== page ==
Sunday, March 27, 2011

Tonight's Movie: The Crusades (1935) at the UCLA Festival of Preservation

This evening was the final night of the UCLA Festival of Preservation, and we had a marvelous time seeing a beautifully restored 35-millimeter print of Cecil B. DeMille's THE CRUSADES.

As I watched this excellent film at the Hammer Museum's Billy Wilder Theater, I reflected that as much as I appreciate the access we have to see countless movies at home, there is simply nothing quite like the experience of seeing a beautifully projected 35-millimeter print in the dark with an audience. The glowing black and white beauty of the huge "silver screen" has an impact which simply isn't possible at home. Watching films at home can be special too, of course, but seeing a number of films on the big screen in recent months has underscored for me part of the reason I remember similar experiences from my teen years so vividly. Those large black and white images shining in the dark have a way of burrowing into the memory banks and staying there.

I should make it clear at the outset that I am responding to THE CRUSADES strictly as a film and am making no judgments about its historical accuracy, or lack thereof. As a movie, this film is DeMille at his best -- a gripping story which balances the proverbial cast of thousands with a more intimate, tenderhearted tale of romance and Richard the Lion Heart's burgeoning religious belief.

I had found Henry Wilcoxon a bit of a goofball at times in CLEOPATRA (1934), but I must say I was pleasantly surprised and quite impressed with his performance as King Richard. Richard begins as an oafish, rather immature man not especially cognizant of his responsibilities as king. He undertakes the Crusade not out of religious faith, but as a means of legitimately escaping his betrothal to waspish Princess Alice of France (Katherine DeMille, the director's adopted daughter).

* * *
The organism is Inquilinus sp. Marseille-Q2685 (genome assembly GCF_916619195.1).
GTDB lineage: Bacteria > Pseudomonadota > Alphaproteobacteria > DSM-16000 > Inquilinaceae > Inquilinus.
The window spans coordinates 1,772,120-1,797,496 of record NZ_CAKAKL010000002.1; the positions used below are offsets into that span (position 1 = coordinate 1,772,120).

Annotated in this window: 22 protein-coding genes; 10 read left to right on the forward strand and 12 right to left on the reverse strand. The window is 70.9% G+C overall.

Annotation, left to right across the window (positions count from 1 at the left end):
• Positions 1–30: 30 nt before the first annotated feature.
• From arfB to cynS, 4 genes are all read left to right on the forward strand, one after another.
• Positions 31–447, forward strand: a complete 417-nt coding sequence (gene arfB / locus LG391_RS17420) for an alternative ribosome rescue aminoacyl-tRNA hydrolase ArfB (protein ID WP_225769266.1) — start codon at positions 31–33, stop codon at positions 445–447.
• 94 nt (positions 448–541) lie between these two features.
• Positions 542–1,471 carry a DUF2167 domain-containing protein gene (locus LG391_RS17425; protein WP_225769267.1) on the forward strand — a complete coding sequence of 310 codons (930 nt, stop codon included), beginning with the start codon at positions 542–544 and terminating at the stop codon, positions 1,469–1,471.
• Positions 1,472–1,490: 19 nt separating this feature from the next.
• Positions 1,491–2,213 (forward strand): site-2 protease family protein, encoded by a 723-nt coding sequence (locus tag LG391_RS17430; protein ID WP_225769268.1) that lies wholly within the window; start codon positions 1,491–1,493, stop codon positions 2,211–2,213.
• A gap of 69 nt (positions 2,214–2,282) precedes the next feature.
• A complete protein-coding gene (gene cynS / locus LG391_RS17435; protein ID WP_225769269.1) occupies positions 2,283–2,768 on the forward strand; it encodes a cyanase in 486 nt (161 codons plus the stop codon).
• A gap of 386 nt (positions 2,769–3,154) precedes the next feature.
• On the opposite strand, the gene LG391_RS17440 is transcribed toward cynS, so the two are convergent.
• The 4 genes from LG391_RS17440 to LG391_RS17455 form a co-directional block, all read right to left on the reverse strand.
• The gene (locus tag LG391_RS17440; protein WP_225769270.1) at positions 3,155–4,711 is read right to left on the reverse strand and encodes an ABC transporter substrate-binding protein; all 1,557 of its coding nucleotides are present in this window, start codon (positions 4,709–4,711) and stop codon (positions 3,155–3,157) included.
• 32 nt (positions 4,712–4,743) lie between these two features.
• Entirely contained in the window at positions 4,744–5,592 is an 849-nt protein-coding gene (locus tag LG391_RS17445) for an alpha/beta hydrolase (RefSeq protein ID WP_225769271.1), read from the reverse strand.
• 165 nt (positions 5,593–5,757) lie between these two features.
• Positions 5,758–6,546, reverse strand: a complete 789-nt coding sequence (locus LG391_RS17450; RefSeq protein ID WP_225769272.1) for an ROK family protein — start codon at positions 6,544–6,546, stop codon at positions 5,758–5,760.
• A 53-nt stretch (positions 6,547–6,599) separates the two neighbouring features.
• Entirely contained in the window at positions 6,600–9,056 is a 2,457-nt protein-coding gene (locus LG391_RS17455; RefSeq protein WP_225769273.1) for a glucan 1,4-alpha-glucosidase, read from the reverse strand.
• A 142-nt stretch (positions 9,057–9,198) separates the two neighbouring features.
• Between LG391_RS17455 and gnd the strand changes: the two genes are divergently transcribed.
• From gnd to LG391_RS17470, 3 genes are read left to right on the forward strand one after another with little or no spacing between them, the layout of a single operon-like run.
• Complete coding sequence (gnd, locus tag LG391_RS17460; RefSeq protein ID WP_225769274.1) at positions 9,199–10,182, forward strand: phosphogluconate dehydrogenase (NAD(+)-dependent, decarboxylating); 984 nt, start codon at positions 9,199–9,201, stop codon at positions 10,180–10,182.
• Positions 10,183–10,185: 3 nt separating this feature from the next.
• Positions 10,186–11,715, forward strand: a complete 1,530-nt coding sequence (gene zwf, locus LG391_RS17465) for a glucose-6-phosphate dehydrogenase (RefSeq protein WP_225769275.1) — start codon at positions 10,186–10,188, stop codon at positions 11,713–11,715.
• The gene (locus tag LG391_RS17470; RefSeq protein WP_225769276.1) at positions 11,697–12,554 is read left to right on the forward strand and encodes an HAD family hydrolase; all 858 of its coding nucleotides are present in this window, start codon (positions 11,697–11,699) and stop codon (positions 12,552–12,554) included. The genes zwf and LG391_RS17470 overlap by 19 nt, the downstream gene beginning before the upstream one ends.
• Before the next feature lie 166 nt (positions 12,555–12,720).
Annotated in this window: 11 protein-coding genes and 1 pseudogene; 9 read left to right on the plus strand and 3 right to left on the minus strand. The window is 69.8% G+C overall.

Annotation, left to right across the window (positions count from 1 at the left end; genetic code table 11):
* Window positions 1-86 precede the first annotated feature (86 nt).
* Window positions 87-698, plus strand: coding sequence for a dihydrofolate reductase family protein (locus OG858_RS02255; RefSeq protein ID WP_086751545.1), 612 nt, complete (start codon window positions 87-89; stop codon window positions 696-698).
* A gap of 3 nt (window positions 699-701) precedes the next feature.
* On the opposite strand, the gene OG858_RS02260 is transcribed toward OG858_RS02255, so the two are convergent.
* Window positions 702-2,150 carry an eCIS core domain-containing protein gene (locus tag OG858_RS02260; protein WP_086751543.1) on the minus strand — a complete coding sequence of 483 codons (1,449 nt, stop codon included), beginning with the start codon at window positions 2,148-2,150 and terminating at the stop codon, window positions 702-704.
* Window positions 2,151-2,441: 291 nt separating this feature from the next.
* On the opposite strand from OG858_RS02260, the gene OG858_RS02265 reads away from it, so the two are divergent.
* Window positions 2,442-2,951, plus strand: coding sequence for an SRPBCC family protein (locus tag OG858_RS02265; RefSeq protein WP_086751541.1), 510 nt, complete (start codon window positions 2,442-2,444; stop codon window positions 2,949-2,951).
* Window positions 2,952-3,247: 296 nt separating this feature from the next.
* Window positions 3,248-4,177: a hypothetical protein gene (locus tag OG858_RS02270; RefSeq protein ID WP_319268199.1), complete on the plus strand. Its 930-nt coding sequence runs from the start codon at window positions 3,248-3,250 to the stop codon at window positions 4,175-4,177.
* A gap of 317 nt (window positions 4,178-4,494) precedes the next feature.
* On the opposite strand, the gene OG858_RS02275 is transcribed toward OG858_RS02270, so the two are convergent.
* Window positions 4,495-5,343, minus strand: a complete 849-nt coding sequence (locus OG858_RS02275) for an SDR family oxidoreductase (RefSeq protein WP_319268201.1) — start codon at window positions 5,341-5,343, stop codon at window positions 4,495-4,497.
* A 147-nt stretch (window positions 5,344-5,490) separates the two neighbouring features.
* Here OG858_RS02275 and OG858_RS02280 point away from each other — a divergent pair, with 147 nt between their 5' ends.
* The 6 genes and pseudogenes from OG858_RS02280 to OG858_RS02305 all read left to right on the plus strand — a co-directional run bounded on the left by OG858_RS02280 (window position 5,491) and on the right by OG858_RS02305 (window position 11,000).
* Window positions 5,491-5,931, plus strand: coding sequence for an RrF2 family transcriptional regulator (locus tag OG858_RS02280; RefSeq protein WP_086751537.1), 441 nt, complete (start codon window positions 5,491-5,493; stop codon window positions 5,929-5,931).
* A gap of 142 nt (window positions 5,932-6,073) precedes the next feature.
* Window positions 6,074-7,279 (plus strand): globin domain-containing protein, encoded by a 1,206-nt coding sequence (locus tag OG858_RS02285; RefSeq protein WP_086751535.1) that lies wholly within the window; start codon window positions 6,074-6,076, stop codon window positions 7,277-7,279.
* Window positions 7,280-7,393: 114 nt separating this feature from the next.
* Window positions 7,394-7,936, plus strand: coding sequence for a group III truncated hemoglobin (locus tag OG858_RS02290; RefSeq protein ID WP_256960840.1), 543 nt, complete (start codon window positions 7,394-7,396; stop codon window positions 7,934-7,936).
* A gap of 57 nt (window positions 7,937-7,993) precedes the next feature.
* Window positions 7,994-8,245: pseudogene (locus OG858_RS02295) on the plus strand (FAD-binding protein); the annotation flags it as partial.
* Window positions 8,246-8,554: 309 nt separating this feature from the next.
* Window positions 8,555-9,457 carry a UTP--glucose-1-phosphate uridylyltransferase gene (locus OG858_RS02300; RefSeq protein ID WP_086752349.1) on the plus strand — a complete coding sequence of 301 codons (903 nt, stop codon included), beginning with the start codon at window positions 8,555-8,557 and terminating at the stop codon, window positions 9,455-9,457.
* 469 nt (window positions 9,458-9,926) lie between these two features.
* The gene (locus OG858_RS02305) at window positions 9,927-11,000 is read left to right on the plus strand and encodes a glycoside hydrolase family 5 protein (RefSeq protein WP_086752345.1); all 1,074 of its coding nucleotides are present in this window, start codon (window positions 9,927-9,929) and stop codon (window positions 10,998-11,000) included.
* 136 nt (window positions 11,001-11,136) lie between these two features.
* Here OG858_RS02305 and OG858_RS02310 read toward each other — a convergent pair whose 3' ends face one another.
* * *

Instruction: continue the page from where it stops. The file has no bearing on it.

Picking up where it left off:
To Richard's surprise, marching off to the Crusades leads him not only to the love of his life -- the exquisitely beautiful Loretta Young as Berengaria, Princess of Navarre -- but to true religious faith and understanding. The film's final scenes touched me deeply and made my eyes mist a bit, as did an earlier sequence where, under deep political pressure to cast aside his wife, he not only refuses but instead crowns her as his co-sovereign. Wilcoxon does a superb job believably depicting Richard's gradual transformation from an irresponsible rabble-rouser into a true hero. I'm very glad I had another opportunity to judge his acting skills as he is excellent in this film.

Loretta Young was the epitome of star power, particularly in the '30s. She was just 22 when she starred in THE CRUSADES, but she already had dozens of credits. I'm not sure how many actresses could have successfully carried off this particular role. Berengaria is no meek heroine, but a woman of nerve who spars with the large, potentially terrifying Richard and who calmly drinks from a glass of water to assure Saladin (Ian Keith) it's not poisoned. Berengaria is also quietly religious and eventually deeply in love. No one else in Hollywood had Young's soulful eyes or could have conveyed these aspects of Berengaria's character so beautifully. The sacrifices she is prepared to make for her husband and for peace seem completely authentic as portrayed by Young.

Loretta Young was, in fact, in the early stages of her pregnancy with Clark Gable's child when she filmed THE CRUSADES, and her peaceful countenance throughout the film does not reveal the enormous stress she was under off the screen. Some actresses of the era are known to have had multiple abortions, but Young never considered that an option. As recounted in UNCOMMON KNOWLEDGE and FOREVER YOUNG, upon completion of THE CRUSADES Young and her family undertook an elaborate plan to cover up the pregnancy, which simultaneously allowed Young to keep her daughter Judy (whom she was said to have adopted) and saved both her career and Gable's -- which also gave her the means to support her child. It was, needless to say, quite a different era.